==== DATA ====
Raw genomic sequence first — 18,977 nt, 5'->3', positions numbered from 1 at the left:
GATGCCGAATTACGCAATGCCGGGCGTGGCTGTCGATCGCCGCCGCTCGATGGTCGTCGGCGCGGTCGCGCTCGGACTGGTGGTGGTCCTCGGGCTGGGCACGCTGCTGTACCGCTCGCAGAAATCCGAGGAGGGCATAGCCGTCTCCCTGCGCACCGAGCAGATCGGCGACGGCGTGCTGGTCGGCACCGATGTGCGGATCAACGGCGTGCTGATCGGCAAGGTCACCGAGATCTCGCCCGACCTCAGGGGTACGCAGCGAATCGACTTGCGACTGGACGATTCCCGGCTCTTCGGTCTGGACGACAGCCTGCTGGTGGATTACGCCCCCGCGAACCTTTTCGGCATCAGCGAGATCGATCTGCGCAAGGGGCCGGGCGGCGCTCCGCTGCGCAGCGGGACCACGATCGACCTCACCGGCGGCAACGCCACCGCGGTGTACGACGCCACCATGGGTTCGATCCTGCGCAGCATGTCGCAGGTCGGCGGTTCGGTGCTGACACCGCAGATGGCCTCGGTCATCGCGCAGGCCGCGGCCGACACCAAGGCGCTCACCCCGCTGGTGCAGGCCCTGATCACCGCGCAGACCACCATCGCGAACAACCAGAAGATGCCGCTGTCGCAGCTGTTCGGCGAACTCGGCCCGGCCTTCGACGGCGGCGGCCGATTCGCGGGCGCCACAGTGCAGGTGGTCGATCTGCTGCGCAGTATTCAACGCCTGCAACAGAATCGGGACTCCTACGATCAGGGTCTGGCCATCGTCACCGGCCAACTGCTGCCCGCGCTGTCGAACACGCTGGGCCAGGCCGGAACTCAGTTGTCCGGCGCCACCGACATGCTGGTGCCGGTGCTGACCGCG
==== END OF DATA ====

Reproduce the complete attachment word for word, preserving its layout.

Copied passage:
Raw genomic sequence first — 18,977 nt, 5'->3', positions numbered from 1 at the left:
GATGCCGAATTACGCAATGCCGGGCGTGGCTGTCGATCGCCGCCGCTCGATGGTCGTCGGCGCGGTCGCGCTCGGACTGGTGGTGGTCCTCGGGCTGGGCACGCTGCTGTACCGCTCGCAGAAATCCGAGGAGGGCATAGCCGTCTCCCTGCGCACCGAGCAGATCGGCGACGGCGTGCTGGTCGGCACCGATGTGCGGATCAACGGCGTGCTGATCGGCAAGGTCACCGAGATCTCGCCCGACCTCAGGGGTACGCAGCGAATCGACTTGCGACTGGACGATTCCCGGCTCTTCGGTCTGGACGACAGCCTGCTGGTGGATTACGCCCCCGCGAACCTTTTCGGCATCAGCGAGATCGATCTGCGCAAGGGGCCGGGCGGCGCTCCGCTGCGCAGCGGGACCACGATCGACCTCACCGGCGGCAACGCCACCGCGGTGTACGACGCCACCATGGGTTCGATCCTGCGCAGCATGTCGCAGGTCGGCGGTTCGGTGCTGACACCGCAGATGGCCTCGGTCATCGCGCAGGCCGCGGCCGACACCAAGGCGCTCACCCCGCTGGTGCAGGCCCTGATCACCGCGCAGACCACCATCGCGAACAACCAGAAGATGCCGCTGTCGCAGCTGTTCGGCGAACTCGGCCCGGCCTTCGACGGCGGCGGCCGATTCGCGGGCGCCACAGTGCAGGTGGTCGATCTGCTGCGCAGTATTCAACGCCTGCAACAGAATCGGGACTCCTACGATCAGGGTCTGGCCATCGTCACCGGCCAACTGCTGCCCGCGCTGTCGAACACGCTGGGCCAGGCCGGAACTCAGTTGTCCGGCGCCACCGACATGCTGGTGCCGGTGCTGACCGCG